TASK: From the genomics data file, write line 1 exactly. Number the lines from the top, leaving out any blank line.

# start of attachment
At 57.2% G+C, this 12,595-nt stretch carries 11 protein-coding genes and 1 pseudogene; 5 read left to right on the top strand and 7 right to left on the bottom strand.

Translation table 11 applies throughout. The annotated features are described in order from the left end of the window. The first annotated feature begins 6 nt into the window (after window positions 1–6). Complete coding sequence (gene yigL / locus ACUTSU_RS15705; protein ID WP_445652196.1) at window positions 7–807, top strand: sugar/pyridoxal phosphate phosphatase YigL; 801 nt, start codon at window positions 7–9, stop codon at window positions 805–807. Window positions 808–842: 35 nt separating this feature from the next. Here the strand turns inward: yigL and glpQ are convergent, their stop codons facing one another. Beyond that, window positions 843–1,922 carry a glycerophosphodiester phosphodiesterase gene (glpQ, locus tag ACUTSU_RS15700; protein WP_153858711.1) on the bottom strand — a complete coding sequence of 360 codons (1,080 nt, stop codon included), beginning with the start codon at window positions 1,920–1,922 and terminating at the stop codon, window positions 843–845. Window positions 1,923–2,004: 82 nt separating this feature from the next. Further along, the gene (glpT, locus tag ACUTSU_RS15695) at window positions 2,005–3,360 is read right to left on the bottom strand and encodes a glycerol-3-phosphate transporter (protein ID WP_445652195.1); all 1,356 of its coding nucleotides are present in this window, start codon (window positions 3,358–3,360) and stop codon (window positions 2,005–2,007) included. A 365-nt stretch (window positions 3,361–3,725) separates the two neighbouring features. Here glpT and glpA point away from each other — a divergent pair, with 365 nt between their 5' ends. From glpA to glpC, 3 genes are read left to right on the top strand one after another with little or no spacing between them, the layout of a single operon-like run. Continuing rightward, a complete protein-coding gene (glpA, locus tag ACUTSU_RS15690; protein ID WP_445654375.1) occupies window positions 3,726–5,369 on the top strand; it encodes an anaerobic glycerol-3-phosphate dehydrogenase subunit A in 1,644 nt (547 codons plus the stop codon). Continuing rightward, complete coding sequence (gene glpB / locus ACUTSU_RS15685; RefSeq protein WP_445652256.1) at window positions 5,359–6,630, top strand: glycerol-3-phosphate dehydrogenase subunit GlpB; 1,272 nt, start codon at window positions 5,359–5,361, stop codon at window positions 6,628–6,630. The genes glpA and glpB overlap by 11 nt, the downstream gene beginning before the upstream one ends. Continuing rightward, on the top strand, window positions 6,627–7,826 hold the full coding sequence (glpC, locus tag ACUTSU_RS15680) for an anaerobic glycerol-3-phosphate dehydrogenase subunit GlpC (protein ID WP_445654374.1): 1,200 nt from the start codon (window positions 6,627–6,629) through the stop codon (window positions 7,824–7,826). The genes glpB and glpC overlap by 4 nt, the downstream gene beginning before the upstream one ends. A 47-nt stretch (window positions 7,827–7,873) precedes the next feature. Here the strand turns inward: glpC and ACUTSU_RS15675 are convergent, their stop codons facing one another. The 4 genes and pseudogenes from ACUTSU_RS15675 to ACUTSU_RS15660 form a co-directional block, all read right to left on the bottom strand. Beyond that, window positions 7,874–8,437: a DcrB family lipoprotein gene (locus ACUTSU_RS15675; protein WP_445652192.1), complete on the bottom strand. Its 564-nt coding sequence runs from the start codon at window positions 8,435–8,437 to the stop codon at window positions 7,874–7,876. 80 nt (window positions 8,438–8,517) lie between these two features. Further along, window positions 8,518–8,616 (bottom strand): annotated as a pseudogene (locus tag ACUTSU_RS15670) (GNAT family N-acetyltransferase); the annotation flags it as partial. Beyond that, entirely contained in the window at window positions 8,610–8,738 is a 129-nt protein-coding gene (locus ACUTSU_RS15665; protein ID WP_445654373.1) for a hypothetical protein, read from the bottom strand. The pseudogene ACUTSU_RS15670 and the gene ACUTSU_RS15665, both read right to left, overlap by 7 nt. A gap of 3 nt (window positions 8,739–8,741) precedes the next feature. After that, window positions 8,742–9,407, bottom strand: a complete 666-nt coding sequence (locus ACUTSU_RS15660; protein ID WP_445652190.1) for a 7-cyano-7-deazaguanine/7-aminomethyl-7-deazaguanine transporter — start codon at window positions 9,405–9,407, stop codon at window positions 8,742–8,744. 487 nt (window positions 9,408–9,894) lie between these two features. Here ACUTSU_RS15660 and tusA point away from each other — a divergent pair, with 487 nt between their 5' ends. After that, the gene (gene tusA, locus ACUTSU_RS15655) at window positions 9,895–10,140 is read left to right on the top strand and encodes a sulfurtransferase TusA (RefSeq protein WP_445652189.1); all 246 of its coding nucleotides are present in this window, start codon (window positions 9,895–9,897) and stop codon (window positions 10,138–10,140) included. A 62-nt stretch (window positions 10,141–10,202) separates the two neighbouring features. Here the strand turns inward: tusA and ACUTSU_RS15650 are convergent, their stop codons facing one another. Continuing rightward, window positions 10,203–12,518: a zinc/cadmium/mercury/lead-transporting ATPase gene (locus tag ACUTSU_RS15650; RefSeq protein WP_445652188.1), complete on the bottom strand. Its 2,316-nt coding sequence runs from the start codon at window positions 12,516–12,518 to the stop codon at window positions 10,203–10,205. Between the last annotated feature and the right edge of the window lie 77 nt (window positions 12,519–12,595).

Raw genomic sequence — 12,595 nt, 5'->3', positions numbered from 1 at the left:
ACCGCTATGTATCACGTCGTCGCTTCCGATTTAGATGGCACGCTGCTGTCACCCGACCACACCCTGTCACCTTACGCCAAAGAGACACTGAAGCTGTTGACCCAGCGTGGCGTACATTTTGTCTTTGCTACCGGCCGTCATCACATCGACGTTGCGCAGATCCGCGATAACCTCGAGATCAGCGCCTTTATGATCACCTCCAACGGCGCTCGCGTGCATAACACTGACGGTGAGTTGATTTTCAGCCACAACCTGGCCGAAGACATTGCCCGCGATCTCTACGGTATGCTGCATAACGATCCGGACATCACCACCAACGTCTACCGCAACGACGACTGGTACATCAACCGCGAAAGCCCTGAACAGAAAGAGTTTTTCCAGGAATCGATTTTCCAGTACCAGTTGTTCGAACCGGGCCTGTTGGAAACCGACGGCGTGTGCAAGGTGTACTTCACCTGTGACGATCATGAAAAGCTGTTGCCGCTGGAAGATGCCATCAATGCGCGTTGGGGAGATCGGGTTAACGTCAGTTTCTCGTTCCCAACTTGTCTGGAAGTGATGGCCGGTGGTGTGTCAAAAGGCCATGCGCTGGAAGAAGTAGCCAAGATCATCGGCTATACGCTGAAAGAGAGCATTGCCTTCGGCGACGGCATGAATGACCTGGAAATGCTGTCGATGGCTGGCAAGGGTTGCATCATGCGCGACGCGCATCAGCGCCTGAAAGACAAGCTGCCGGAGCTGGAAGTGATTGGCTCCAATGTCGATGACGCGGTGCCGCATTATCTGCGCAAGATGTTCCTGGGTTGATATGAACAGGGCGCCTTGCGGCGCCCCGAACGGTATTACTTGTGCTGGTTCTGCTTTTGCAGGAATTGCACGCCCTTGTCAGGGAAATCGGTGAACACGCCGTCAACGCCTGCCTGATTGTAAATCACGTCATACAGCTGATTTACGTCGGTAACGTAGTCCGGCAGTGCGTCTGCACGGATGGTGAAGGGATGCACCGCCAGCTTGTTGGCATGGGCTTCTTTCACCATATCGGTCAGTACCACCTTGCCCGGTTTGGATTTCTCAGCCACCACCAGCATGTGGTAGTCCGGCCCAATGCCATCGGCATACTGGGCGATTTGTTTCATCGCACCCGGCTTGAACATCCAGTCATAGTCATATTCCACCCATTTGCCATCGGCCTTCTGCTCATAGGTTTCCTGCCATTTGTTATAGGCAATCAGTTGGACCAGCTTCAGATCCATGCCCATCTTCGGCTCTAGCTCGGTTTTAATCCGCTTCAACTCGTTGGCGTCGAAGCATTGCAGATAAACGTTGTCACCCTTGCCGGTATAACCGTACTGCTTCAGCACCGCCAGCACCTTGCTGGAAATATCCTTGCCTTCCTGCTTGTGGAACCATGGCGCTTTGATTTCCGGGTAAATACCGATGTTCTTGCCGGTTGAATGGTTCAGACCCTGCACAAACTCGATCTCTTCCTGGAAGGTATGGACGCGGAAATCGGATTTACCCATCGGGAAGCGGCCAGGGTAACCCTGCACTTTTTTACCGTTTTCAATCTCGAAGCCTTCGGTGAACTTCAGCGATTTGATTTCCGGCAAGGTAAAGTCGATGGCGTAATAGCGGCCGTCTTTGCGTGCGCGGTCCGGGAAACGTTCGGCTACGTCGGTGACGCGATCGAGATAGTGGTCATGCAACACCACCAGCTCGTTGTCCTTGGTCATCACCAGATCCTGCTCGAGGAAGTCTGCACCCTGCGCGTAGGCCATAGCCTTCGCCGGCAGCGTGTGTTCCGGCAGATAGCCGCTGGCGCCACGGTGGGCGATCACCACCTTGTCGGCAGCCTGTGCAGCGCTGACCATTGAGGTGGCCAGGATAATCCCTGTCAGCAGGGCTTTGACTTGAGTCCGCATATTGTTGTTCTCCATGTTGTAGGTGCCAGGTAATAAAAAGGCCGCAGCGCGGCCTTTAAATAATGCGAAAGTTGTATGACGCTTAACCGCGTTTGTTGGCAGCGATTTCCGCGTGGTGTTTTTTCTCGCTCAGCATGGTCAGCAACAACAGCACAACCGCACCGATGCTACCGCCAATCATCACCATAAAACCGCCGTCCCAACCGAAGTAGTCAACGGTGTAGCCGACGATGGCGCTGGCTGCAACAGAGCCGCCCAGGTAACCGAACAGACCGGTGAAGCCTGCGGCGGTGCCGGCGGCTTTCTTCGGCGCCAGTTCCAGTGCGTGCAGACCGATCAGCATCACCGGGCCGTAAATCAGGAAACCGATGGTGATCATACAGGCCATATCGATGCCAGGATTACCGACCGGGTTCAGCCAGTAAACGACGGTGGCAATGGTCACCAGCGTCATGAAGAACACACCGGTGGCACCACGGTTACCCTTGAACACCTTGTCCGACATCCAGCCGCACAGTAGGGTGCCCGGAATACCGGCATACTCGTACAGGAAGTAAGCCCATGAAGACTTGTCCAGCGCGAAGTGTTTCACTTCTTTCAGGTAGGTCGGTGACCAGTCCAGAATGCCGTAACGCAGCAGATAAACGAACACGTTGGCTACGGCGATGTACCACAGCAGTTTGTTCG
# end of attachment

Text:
At 57.2% G+C, this 12,595-nt stretch carries 11 protein-coding genes and 1 pseudogene; 5 read left to right on the top strand and 7 right to left on the bottom strand.